Donald Trump

How Political Extremism Sways Presidential Elections and Public Policy

Models of American electoral behavior suggest that Clinton should lose, but worries about extremism may Trump


Chine Nouvelle/SIPA/Newscom

"Extremism in the defense of liberty is no vice," Barry Goldwater famously declared as he accepted the Republican presidential nomination in 1964. I have never really understood why some people thought those words were beyond the pale. Yet some more anxious and thoughtful souls worry that such "extremism" might possibly provoke people to engage in murderous mayhem.

So how does political extremism play out in American politics? One new study shows that extremist arguments can be effective in shifting public policy debates. Another reports that voters do not penalize more ideologically extreme presidential candidates.

"Exposing people to extreme conservative policies makes them more likely to prefer moderate conservative policies relative to liberal ones, and vice versa," reports the New York University political scientist Gary Simonovits. Simonovits' study, which was published in the journal Political Behavior, is basically an empirical confirmation of how the "Overton Window of Political Possibilities" works.

As Simonovits explains, Joseph Overton was a libertarian policy analyst at the Mackinac Center who "argued that the range of policies or opinions deemed acceptable by the public is in a constant flux and can be shifted by introducing and defending ideas not yet 'on the table.'" Or as Daily Kos blogger David Atkins once summarized it: "You win policy debates by crafting arguments for extreme positions—and then shifting the entire window of debate."

Simonovits tested this claim by deploying surveys that make statements about various policy proposals along the standard left-right political spectrum. Some were designed to be more centrist and others are more extreme. (He defines extreme positions as "those far from the policies that mainstream political actors stand for in a given time and place.") The goal was to see how exposure to the extreme policy proposals affects the participants' views.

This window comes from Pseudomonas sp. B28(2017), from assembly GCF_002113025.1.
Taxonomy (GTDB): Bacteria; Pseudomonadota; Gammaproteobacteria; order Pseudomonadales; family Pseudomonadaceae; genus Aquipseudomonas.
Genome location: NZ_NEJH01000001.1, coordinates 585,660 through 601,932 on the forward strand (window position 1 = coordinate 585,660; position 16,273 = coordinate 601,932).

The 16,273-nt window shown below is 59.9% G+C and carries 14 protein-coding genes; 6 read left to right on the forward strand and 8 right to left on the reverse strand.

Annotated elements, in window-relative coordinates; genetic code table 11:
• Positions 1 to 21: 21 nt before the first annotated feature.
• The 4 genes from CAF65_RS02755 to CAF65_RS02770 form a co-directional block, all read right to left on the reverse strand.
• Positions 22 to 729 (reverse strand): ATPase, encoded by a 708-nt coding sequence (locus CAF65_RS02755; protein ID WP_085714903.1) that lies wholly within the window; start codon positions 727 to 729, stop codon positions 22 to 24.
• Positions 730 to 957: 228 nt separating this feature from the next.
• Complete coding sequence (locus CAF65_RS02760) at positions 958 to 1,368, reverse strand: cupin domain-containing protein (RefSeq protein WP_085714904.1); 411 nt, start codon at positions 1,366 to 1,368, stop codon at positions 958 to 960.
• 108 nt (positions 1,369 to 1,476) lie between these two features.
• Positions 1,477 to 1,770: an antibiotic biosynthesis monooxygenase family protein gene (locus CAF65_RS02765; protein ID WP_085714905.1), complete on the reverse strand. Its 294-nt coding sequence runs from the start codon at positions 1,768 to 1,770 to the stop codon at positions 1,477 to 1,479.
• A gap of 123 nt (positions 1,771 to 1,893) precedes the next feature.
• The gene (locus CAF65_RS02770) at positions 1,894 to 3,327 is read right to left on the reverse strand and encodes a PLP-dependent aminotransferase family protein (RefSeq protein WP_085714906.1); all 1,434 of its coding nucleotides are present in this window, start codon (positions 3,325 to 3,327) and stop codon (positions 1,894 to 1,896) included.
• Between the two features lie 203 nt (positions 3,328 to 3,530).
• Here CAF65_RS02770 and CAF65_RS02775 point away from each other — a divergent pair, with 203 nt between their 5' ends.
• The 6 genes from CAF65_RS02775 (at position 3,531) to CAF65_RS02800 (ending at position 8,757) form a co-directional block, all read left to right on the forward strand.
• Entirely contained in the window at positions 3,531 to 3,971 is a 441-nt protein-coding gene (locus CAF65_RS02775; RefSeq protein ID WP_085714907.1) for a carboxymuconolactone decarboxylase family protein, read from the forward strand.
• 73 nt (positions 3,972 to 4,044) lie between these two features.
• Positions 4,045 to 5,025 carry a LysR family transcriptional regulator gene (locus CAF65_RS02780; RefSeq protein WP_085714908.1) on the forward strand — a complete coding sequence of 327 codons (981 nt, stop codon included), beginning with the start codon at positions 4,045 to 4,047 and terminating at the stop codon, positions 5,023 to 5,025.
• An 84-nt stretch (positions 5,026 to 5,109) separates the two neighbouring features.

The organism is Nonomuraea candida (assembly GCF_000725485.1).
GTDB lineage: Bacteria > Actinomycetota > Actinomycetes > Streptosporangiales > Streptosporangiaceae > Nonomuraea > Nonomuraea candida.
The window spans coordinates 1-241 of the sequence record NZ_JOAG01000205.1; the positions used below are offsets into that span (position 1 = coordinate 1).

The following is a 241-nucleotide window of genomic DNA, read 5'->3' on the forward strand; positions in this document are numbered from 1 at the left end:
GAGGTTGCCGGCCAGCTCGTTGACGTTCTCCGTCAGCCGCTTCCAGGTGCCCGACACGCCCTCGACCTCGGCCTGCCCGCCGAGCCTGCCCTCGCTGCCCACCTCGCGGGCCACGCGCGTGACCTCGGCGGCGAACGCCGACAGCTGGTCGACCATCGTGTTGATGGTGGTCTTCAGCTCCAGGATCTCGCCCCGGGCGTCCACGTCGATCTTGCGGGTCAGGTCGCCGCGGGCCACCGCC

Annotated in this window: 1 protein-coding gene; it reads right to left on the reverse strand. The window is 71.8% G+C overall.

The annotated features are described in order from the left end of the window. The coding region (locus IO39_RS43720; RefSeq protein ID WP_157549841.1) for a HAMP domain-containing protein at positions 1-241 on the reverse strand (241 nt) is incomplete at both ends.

In one survey, participants read centrist liberal and conservative policy statements saying it should be made somewhat easier or harder to immigrate. Extreme liberal and conservative versions stated that immigration should not be limited at all or should be banned, respectively. In another survey, the centrist policy statements proposed slight increases or decreases in welfare; the extreme ones said welfare should be radically increased or entirely abolished. In another, the centrist statements argued that abortion should be legal in most cases or illegal in most cases; the extreme positions held that it should be either always legal or entirely banned. In the last one, the centrist arguments held that the federal minimum wage should be increased to $10.10 or kept at $7.25; the policy extremes involved increasing it to $15.10 or reducing it to $5.10.

After running these surveys on about 4,000 participants, Simonovits reports, "Moderate conservative polices were perceived as more centrist when an extremely conservative alternative was introduced; likewise, respondents rated moderate liberal alternatives as significantly more centrist when an extremely liberal policy was added to the choice set." For example, respondents exposed to the proposal that welfare be abolished were more likely to see the idea of somewhat reducing welfare spending as more centrist than the idea that it should be increased somewhat. Simonovits found the same effect for each of the policy statements he surveyed. The relatively small effects in these one-off surveys suggest that political entrepreneurs do have a real hope that by continuously hammering their issues they can eventually get them "on the table" of mainstream policy discourse.

Received wisdom of the pundit class is that American presidential candidates must run to the center in order to win, because wary voters punish candidates who are perceived as extremists. The landslide losses of Goldwater and Democrat George McGovern are supposed to be the prime examples of this phenomenon. The Holy Cross College political scientist Donald Brand expressed this conventional view when he wrote in July that Clinton "has run to the left in the primaries to counter the challenge posed by Bernie Sanders, but she will almost certainly moderate and run to the center in the general election."

A new study by James Madison University political scientist Marty Cohen and his colleagues call this conclusion into question by looking America's presidential elections from 1948 to 2012. The researchers devised a measure of ideological extremism for each of the major-party presidential candidates, and then tried to determine whether ideology helps to predict electoral outcomes.

Cohen and company tested their ideology measures using two well-known models for predicting presidential vote outcomes: "musical chairs" and "bread and peace." In the musical chairs model, voters focus on whether economic growth is robust leading up to the election—and they tend to tire of an incumbent party over time. Bread and peace includes a penalty for going to war unprovoked.